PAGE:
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Learn more about the Miami Herald’s Investigative Lab

Investigative Lab

The Miami Herald is launching a new journalism lab that will host the largest team of investigative reporters in our region to expose corruption, identify fraud and reveal exploitation while also covering solutions to problems that impact the quality of life of South Florida residents.

The Miami Herald Investigative Lab is an ambitious effort to greatly expand the organization’s investigative muscle. The Miami Herald’s tradition of holding the powerful accountable and exposing wrongdoing has made it one of the best and most decorated newsrooms in the United States, with 22 Pulitzer Prizes and countless other awards.

From our recent investigation into the sweetheart deal given serial sex trafficker Jeffrey Epstein – which led to the resignation of the U.S. Secretary of Labor and a new indictment of Epstein – to stories exposing poor treatment of vulnerable children and corruption in local government, the Herald’s reporting is ambitious and change making. It has an impact in Miami, the state of Florida and beyond.

We will create one of the largest independent investigative teams in the country. This team will call for greater accountability through its reporting, will engage the public, stakeholders and key sources as we create impact here and beyond.

Investigative Journalism Fund

Our goal is to raise $1.5 million for reporting efforts spread over three years. We will launch the Investigative Reporting Lab when we reach $500,000 in support. The fund will nearly double the size of our investigative unit, adding two full-time reporters, a data visualization specialist, a videographer and an editor to our existing resources.

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What we will do

South Florida is a region of great wealth, beauty and promise. For residents and tourists in areas of luxury, it might be possible to believe South Florida’s blue skies and sunshine are a metaphor for universal quality of life.

But that’s not so, and the contrasting realities of the region pose challenges that threaten its future. There is an opportunity for us to build a team that can work collaboratively with existing reporters and dig deep on the following:

Local government corruption: There are more than 60 cities in Miami-Dade and Broward counties, many of which are not covered regularly by any news organization. We lack the resources to pursue many of the leads we receive about public corruption - from money changing hands under the table to unsavory election practices. We would devote reporting resources to campaign finance checks, open records requests for communication on key local issues and more.

Fraud: For years, South Florida has been home to the hustle, from land scams to boiler rooms hawking gold futures. In many ways it still is.

Exploitation of the vulnerable: Jeffrey Epstein’s victims deserve to see his operation exposed and the Miami Herald will stay on this story. But there are others who do not have a voice in many corners of our powerful state, from families who lose loved ones to gun violence to children who are denied access to adequate health care. Additional reporters will enable us to do work that will have significant impact, just as Perversion of Justice has and will continue to have.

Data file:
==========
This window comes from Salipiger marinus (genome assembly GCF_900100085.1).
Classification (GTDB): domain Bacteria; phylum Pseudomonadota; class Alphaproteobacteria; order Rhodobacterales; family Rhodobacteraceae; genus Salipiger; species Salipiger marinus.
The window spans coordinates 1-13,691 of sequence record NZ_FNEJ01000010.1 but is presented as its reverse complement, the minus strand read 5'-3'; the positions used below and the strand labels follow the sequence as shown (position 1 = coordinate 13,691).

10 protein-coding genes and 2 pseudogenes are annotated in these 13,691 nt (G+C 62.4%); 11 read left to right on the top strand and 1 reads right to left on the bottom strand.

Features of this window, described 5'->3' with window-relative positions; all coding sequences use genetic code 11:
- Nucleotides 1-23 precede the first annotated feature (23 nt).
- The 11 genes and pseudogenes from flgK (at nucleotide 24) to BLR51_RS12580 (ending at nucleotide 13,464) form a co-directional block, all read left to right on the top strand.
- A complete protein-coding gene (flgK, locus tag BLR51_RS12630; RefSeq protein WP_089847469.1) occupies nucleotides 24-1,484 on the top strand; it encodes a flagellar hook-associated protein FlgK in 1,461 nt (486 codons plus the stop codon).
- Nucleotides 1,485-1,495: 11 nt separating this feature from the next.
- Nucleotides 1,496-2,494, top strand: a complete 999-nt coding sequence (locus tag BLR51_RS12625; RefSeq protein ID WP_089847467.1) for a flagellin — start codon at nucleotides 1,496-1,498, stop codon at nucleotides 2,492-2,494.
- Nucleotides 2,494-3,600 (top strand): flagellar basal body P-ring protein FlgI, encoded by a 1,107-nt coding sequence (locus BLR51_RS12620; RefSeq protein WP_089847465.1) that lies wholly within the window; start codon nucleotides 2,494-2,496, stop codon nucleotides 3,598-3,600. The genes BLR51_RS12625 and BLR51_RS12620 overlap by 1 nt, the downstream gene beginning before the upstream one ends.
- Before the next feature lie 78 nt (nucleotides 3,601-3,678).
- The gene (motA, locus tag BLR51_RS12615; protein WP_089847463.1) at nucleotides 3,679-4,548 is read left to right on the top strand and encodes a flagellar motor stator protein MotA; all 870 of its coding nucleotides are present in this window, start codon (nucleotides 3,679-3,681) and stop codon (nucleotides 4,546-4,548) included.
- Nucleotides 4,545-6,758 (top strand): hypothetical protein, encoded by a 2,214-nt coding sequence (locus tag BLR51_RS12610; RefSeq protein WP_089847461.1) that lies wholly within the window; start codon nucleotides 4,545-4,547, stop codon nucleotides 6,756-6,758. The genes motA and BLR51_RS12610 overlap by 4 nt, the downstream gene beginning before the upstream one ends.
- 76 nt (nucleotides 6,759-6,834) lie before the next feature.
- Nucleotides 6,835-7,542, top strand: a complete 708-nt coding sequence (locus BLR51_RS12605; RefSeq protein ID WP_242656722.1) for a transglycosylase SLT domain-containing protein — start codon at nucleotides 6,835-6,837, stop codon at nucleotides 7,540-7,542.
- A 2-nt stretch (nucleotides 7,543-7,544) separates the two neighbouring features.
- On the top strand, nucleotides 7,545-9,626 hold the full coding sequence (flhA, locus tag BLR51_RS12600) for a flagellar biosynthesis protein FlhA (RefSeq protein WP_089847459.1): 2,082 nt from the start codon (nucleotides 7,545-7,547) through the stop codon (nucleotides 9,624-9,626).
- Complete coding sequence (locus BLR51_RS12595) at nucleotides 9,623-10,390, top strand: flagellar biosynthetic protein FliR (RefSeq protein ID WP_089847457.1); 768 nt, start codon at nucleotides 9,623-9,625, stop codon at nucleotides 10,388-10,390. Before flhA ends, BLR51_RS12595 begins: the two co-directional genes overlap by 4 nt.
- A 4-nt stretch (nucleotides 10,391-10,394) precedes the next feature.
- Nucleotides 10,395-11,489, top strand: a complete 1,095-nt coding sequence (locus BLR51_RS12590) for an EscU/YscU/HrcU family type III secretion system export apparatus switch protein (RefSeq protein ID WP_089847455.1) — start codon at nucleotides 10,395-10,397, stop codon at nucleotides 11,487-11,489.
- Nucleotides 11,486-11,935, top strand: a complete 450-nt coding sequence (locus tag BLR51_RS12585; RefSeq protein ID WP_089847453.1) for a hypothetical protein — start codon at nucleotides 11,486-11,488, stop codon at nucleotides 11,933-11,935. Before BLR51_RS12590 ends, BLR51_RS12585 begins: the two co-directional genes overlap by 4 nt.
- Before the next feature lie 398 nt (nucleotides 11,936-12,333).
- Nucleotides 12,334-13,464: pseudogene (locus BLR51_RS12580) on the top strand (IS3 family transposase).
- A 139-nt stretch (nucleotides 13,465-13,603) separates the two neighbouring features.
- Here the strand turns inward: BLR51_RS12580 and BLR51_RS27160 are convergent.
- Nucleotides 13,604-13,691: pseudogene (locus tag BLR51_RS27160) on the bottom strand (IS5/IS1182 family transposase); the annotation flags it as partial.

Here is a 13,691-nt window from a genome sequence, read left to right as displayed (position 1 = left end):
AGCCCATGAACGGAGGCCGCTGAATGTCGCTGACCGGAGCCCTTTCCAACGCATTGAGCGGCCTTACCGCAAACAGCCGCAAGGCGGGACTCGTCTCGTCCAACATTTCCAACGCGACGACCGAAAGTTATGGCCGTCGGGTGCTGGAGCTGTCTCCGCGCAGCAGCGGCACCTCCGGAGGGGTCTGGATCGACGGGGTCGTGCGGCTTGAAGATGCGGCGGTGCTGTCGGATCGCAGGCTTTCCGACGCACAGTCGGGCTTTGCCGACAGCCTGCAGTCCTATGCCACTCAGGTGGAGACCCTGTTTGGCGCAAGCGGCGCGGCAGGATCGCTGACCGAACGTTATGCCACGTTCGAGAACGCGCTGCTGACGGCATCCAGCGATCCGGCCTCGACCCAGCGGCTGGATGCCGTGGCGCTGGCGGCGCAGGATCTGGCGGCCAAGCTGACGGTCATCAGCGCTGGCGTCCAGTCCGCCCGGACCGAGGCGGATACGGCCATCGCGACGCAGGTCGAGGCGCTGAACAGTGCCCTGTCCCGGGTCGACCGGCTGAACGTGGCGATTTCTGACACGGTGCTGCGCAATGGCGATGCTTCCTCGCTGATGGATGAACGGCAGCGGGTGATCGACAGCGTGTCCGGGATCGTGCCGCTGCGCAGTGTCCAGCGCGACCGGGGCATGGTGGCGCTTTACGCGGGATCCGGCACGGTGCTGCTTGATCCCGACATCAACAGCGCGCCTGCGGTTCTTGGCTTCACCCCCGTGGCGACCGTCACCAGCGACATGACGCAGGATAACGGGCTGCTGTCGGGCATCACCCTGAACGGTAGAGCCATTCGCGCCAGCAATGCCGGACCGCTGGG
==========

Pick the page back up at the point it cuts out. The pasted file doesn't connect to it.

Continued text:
Environmental challenges: Florida’s fragile ecosystem make our region perhaps the most vulnerable in the country to climate change, from rising seas to escalating temperatures and ever more powerful hurricanes. And the conflict between tourism/development and environmental sensitivity amps up the tension.

Economic mobility: For the past 15 years, Miami has undergone a wrenching evolution from second-tier, regional metro to a true global city. With the benefits there are growing pains, and our region has transformed from a place where a middle income provided a comfortable life for hundreds of thousands of people to a metropolis beset by a housing crisis of alarming breadth and a level of economic inequality that matches that of Colombia. Exposing the continuing causes of this crisis – and finding solutions – requires holding our institutions and leaders accountable.

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Contact editor Casey Frank at cfrank@miamiherald.com.

Frequently asked questions

Q: Do the foundations have any control over what is reported?

Editorial independence has been a core value at the Miami Herald for more than 100 years. We strive to deliver high-impact journalism in the public interest. While we value the support of our funding partners, outside funders have no editorial oversight, approval or influence over the content produced by fund reporters or other members of the Miami Herald newsroom.

Q: What other news organizations have received foundation funding?

The Seattle Times launched an Education Lab years ago that is supported by the Bill & Melinda Gates Foundation and City University of Seattle. The Miami Herald received support from the Rockefeller Foundation to cover Puerto Rico’s recovery from Maria. The Washington Post, Los Angeles Times, and public media such as NPR and PBS have all accepted foundation funding.

Q: Will this effort replace the Miami Herald’s regular reporting on key issues in our community?

No, these are new positions. We will continue to cover local government and breaking news in our community and other areas.

Statement of editorial independence

Editorial independence has been a core value at the Miami Herald for more than 100 years. We strive to deliver high-impact journalism in the public interest. While we value the support and partnership of our funding partners, outside funders will not have any editorial oversight, approval or influence over the content produced by the fellow or other members of the Miami Herald newsroom.

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